Your party is often called racist, misogynistic, and Islamophobic. Is it true, and either way, is it bad to be called these things nowadays?
This is all utter bollocks, yet the liberal lefties in the mainstream media and a large minority of the British people buy into it. It’s almost like a default setting when confronted with uncomfortable truths: Smear your opponent with these labels and avoid any real debate at all costs. It’s exceptionally tedious yet predictable. UKIP deserves scrutiny as a relative political newcomer, but media focus on a select few nutjobs and pensioners recalling the “good old days” is a gross distortion of what we represent.

“Despite the best efforts of many to dismiss the UKIP as a ‘fringe’ group, it beat both the Labour and Conservative parties in the UK’s 2014 European elections.”

[Racism, misogyny, and Islamophobia] do seem to be the three main “evils” of the politically correct these days and also appear to mean different things to different people.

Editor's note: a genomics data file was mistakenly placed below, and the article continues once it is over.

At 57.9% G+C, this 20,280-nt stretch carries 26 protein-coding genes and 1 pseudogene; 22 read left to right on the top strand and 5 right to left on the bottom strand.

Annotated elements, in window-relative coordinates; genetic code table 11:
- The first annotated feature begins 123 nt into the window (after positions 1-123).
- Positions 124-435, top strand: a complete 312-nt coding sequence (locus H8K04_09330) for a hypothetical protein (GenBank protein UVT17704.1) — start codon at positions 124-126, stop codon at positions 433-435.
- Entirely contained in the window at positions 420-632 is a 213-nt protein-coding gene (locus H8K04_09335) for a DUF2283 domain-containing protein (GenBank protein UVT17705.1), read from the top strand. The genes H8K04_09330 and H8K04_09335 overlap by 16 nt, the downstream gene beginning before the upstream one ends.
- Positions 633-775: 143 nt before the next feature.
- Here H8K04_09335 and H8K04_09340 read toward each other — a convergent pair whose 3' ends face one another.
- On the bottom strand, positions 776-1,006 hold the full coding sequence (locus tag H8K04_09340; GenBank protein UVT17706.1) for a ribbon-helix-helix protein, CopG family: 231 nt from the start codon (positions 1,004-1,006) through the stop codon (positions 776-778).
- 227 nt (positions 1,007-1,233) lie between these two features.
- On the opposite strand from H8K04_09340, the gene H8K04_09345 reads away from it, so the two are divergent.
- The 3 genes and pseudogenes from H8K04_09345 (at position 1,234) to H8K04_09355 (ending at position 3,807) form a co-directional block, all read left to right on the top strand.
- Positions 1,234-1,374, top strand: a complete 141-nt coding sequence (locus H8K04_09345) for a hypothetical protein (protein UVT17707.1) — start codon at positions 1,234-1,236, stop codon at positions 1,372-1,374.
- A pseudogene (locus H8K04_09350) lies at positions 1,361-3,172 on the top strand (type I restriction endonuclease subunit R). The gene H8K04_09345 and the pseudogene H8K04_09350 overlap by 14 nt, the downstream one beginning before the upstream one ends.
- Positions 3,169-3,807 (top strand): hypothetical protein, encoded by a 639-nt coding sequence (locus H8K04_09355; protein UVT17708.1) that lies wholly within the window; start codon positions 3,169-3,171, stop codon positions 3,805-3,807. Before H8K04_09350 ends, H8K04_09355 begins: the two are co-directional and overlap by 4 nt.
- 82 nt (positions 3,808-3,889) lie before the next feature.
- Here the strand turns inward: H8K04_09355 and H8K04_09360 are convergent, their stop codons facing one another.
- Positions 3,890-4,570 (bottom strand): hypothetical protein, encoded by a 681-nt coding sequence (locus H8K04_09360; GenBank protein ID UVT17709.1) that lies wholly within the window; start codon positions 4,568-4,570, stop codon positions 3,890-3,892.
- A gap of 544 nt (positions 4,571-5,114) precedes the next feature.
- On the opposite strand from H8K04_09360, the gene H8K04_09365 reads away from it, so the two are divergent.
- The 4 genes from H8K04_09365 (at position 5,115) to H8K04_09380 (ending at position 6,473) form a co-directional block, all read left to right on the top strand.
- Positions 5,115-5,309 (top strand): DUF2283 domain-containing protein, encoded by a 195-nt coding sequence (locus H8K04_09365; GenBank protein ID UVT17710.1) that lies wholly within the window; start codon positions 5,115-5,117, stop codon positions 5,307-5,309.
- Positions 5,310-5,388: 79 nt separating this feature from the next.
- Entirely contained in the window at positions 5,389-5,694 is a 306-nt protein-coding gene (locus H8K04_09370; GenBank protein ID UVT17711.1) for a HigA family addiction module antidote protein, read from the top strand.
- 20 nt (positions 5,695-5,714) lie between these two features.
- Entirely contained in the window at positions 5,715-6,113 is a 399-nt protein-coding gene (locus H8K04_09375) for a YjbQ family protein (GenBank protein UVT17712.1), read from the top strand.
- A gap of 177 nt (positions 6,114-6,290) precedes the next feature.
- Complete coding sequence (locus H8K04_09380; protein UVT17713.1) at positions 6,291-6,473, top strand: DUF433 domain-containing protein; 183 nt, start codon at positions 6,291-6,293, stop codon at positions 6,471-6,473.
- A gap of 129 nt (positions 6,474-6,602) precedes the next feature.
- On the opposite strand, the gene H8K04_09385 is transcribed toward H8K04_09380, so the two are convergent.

Racism—in the UK this is now misapplied: It seems to now extend to any sort of hostility to foreign nationals in addition to people of a different race. A clear conflation with xenophobia.

Misogyny—evidently any comment that might be construed mildly sexist, but also is not true of UKIP (more female Members of the European Parliament than any other party and they’re all there by merit, not all-female shortlists), but that doesn’t stop the accusations.

Islamophobia—I’ll quote Christopher Hitchens on this: “Islamophobia is a word created by fascists, and used by cowards, to manipulate morons.” I’ll go along with that.

This article will be published on Monday, which is the Martin Luther King, Jr. national holiday in America. Thoughts on the man? How are race relations different in England than they are in the USA?
I’m aware you’re not much of a fan of his, but I’m no expert on the man’s life and work. I’d just say that he appeared to help the black cause a great deal and that was a great thing. His elevation to near sainthood is an unfortunate side effect that helps distort who the real person was.